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7 Facts About Plastic That Will Absolutely Blow Your Mind

Parisa Pouramn

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A group of blue and green plastic bottles, commonly used for beverages or other liquids.

You use it to brush your teeth. You touch it when typing an email at work. You carry your groceries home in it. You open your fridge, your cupboards, your bathroom cabinet, and there it is – plastic.

Plastic is literally everywhere, constantly at our fingertips. Look around you now – we bet you can find at least 1 plastic object in your view. But have you ever really stopped to think of the implications of plastic, or what our plastic fantastic lives are doing to the world? Because trust us, once you do, you won’t go back. And that’s a damn good thing.

QUIZ! How much do you know about plastic?

QUIZ! How much do you know about plastic?

Charlie Fabre
by Charlie Fabre Apr 10, 2024

1. Every piece of plastic ever produced is still in existence today

Plastic is made from propylene, a chemical component of petroleum. Petroleum is a material unrecognized by the organisms that normally break down organic matter, which makes plastic one thing – non biodegradable. It can be broken down into smaller pieces (microplastics), it can be changed into different forms, but it can’t disappear completely. So that sweet wrapper or kids toy packaging you threw away on your 4th birthday? It still exists today.

2. In the past 10 years we’ve produced more plastic than in the last century

Plastic only came into mass production in the 1950’s, yet in the last 10 years we’ve used more of it than in the last 100 years combined – how crazy is that?

3. Enough plastic is thrown away every year to circle the earth four times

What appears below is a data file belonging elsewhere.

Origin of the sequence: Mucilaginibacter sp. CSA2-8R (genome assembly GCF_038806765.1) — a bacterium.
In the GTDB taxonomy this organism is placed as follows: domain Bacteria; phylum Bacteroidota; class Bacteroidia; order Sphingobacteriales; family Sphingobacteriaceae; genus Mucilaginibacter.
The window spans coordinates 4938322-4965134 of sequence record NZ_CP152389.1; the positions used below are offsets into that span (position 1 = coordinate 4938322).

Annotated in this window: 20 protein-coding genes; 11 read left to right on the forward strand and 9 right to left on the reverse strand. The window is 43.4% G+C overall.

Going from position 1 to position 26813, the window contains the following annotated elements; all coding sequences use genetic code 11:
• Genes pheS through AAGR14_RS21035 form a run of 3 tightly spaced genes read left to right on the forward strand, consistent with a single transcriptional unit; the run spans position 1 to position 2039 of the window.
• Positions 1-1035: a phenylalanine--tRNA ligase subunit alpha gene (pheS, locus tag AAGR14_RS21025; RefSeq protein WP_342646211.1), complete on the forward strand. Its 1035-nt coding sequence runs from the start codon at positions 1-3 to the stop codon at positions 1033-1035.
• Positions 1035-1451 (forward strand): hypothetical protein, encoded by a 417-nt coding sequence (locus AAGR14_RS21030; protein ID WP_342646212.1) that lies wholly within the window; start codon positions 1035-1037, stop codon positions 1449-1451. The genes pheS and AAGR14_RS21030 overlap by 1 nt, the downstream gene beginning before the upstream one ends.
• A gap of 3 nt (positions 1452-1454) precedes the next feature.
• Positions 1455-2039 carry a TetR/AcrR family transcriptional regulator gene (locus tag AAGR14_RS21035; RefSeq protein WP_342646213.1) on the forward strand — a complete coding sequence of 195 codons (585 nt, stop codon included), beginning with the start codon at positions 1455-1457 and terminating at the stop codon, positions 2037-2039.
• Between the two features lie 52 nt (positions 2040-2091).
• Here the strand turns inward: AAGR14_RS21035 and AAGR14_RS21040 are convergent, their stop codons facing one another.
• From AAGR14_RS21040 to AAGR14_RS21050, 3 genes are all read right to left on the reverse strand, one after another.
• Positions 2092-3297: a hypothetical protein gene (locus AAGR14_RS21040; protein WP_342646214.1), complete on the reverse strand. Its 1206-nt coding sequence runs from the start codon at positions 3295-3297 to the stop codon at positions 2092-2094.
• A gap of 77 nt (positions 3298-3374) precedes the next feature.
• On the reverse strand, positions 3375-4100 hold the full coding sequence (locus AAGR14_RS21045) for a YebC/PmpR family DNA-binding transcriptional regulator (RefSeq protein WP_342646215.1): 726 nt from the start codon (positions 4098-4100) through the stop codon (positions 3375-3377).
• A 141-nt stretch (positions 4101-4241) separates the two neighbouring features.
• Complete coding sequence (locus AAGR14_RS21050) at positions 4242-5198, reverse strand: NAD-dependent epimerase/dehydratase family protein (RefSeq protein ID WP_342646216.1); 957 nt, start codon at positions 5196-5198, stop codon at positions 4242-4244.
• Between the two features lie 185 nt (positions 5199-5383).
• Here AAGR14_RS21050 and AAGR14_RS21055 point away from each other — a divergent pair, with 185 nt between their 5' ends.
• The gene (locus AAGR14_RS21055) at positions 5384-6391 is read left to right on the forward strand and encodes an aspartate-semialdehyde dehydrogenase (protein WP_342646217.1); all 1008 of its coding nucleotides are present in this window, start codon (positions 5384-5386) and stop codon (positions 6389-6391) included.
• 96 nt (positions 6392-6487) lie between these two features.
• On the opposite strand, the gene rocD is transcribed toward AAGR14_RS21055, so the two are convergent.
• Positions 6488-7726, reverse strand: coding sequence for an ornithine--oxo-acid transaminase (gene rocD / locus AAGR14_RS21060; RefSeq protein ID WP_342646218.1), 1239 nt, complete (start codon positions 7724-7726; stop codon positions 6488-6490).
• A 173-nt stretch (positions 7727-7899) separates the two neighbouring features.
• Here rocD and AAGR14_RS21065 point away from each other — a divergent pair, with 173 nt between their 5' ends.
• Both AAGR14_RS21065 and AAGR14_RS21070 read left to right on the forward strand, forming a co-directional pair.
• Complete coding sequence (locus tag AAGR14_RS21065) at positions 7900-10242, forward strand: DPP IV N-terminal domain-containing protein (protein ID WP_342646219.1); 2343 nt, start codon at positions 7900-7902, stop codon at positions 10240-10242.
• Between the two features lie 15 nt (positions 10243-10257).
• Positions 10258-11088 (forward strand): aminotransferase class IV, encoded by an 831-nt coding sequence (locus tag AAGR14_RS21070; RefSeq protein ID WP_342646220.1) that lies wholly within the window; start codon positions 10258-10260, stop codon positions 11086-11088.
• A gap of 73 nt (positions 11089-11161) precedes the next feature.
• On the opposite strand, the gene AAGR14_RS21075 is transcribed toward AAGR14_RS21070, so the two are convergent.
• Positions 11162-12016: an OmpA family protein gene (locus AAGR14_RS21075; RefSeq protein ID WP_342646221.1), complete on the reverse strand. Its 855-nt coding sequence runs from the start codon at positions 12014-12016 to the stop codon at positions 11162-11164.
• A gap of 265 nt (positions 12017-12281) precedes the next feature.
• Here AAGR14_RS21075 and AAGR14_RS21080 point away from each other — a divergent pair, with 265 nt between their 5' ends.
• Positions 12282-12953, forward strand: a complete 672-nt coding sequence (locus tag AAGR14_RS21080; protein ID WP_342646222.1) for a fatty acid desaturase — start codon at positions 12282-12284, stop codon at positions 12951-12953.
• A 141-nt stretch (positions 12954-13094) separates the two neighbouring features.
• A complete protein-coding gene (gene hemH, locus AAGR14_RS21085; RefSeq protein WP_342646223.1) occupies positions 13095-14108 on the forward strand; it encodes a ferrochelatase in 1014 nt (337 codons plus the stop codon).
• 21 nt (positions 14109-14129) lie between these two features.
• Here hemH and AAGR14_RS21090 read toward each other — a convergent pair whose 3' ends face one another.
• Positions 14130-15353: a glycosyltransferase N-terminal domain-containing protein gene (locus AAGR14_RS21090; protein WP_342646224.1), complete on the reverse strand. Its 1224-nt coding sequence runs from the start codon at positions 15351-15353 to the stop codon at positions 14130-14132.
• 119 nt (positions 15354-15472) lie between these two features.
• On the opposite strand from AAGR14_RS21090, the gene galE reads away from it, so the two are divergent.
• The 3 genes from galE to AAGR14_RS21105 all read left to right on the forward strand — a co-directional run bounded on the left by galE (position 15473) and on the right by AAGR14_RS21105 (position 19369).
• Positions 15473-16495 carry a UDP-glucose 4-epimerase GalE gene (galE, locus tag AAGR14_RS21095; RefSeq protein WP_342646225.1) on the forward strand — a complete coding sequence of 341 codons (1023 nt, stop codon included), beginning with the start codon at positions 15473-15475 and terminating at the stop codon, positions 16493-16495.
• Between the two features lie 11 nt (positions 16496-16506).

It’s estimated that 33-50% of plastic gets used just once, and is then thrown away. In the US alone, 30 million tonnes of plastic is disposed of each year, ending up in landfill or worse, in the ocean. So, all this unrecycled plastic is enough to circle the earth 4 times!

4. The Great Pacific Garbage Patch is twice the size of Texas

If you’ve never heard of the Great Pacific Garbage Patch, do a quick Google search – what you’ll find will appall you. Most of the plastic that doesn’t end up in landfill eventually finds its way out to sea, where it then gets picked up by ocean currents, or ‘gyres’. These gyres form giant floating masses, or ocean garbage patches, creating what’s known as ‘plastic soup’. There are 5 of these garbage patches throughout the world, the most famous of which is the Great Pacific Garbage Patch in the North Pacific Ocean, and it’s twice the size of Texas, aka over 1.8 trillion pieces of plastic.

5. Around 14 million tonnes of plastic ends up in the ocean each year

The effects of plastic in the ocean are pretty devastating. Around 1 million sea birds and 100,000 marine mammals die each year from ingesting plastic, getting trapped in fishing nets, and mistaking floating objects like plastic bags for food. Plastic can also get broken down in the ocean into tiny particles called micro plastics, which marine mammals like fish mistake for food. Imagine what 14 million tonnes is doing…

6. Around 5 trillion plastic bags are produced annually

This figure is literally bonkers. It’s estimated that on average we use a plastic bag for just 12 minutes, yet it takes around 1000 years to eventually disappear. Australian’s alone use roughly 3.92 billion plastic bags every single year. Tied together, that’s enough to circle the world 24 times. Imagine 5 trillion bags every year taking 1000 years to disappear? Insane.

7. Tests done in 2004 concluded that 93% of people in the US aged six plus had evidence of BPA in their system

BPA, or Bisphenol A, is a compound added to plastic to help it harden. It’s used everywhere, from dental sealants, to water bottles, to the lining of canned foods and drinks, yet few people know of its existence even though it’s in you! BPA has been linked to health problems including cancer, reproduction issues, obesity and diabetes.

Mind blown, right?

Looking for more inspiration on why we should all be reducing our plastic footprint? Head on over to YouTube to watch the Contiki Storytellers documentary and discover the devastating impact plastic can have on the ocean and the marine animals who call it home.